Mazda has removed 2kg from the speakers, 13kg from the suspension and 22kg from the body, all aiding performance

It’s probably true to say that the engines are, overall, slightly less refined than in rival models such as the Volkswagen Polo or mechanically similar Ford Fiesta. But then the Mazda 2 is tuned more towards satisfying the eager driver. The manual cars benefit from a slick-shifting manual ’box.  

The 1.5-litre petrol can be had mated to a four-speed automatic gearbox. The 1.5 is the only engine in the range available that gets the auto option, but Mazda believes it’s going to be a big seller in the UK both as a Motability scheme choice and thanks to the car’s popularity with driving schools. It’s a pretty refined unit, too, offering enough performance for the 2 not to feel out of its depth with motorway traffic.   

While the relatively low-tech four-speed ’box mutes the engine’s responses a touch it’s surprisingly driver friendly with slick, unobtrusive changes and an intelligent matching of speed to gear. It works particularly well around town, although can feel stretched on the open road – kickdown at 65mph or so and the engine is happy to rev alarmingly close to the red line for what feels like a few seconds too long, but it soon regains its composure.


Mazda 2

In short, the Mazda 2 is a cracking car and still great fun to drive despite a very slight softening of the suspension, which introduced for the facelift version for the 2011 model year. Changes to the suspension bushes were directly intended to smooth out the ride in certain conditions.  

The steering is quick and direct, and the ride pliant and composed. Yes, it will thump and bang a bit over urban potholes but frankly we’d be surprised if it didn’t. From the first few yards, the Mazda 2 comes across as a sweet, easy-to-drive car with foolproof controls and steering that seems unusually accurate and reluctant to load up in hard corners (especially considering its all-electric power assistance).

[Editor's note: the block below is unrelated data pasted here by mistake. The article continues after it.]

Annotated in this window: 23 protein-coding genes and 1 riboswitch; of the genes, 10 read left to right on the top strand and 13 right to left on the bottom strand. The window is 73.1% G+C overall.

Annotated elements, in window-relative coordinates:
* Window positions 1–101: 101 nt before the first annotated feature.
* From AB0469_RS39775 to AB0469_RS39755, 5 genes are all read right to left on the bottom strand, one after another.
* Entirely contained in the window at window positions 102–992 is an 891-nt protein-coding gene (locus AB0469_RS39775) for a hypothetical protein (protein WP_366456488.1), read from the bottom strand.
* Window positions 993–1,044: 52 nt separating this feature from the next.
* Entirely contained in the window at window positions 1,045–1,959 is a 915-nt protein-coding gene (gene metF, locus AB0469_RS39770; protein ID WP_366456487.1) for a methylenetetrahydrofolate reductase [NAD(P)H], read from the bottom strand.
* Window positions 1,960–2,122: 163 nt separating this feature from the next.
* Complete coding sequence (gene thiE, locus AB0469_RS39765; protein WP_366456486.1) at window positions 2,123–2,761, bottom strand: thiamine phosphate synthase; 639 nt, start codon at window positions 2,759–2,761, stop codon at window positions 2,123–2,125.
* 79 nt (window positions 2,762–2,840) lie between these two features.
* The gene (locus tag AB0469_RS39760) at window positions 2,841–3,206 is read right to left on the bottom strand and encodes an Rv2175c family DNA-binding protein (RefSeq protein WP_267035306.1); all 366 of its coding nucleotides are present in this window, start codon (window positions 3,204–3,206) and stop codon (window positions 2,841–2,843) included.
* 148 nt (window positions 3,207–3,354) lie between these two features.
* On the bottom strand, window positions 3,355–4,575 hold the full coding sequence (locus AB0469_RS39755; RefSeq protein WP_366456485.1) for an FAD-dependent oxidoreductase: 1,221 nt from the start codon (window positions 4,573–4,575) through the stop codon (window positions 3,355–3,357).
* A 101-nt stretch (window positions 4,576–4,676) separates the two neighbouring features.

The 2 is tremendous fun through the bends

Best of all, it feels sporty; there’s negligible body roll despite the reasonably relaxed suspension rates, and the car tucks in neatly if you throttle off mid-corner near the limit.  

Faults? The brake pedal can seem rather spongy (though retardation is fine) and we’ll reserve judgement on the car’s ride when fully laden, because lighter cars sometimes get unruly.


Mazda 2

The entry-level 1.3-litre engine with its 74bhp, standard air-con and showroom price of £10,305 looks like good value, especially considering the 2’s inherent dynamic appeal and smart styling, and that the entry-level Fiesta gets a measly 60bhp. Mazda claims an average 55.4mpg and 115g/km CO2. Servicing should squeeze in at under £200 per year, marginally more than European rivals but not noticeably so. The old insurers’ prejudice against Japanese-sourced cars pushes up the entry-level insurance to group nine, when the Fiesta gets a group-five rating.  

The same MPG/CO2 figures are given for the more powerful 84bhp, 1.3-litre engine, though the insurance group leaps to 11. The 1.5-litre engine might bring motorway pace, but is also pushed the average MPG down to 48.7, CO2 up to 132g/km and the insurance to a silly group 16. Most economical of the lot is the 1.6 diesel, which returns 67.3mpg, 110g/km but is also in group 16. 

The 1.6-litre diesel will return more than 67mpg


Mazda 2

Although it is quite compact and not as plush and refined as rival superminis, the Mazda 2 is something of an unsung gem. For drivers who appreciate a car that is light and taut handling, the 2 is a must-sample machine. Of course, it will do the job of a conventional supermini with ease but goes about its business with a bit of sparkle and it remains one of the most complete and enjoyable products in its class. It is also currently built at Mazda’s headquarters in Japan, rather than in a cheaper, developing-world factory which, for some, will be a worthwhile bonus.  

It is to be hoped that the SkyActive version of the Mazda 2 – which uses one of Mazda’s radical new high-compression petrol engines – will eventually be made available in the UK. This engine could well deliver over 70mpg and come in at under 100g/km of CO2. With no replacement in sight for the baby Mazda, which now just beginning to show signs of age, a SkyActive version offering diesel economy would make the 2 stand out among its rivals.

The Mazda 2 is the perfect choice for buyers who find the Fiesta a little too common

Mazda 2 2007-2014 First drives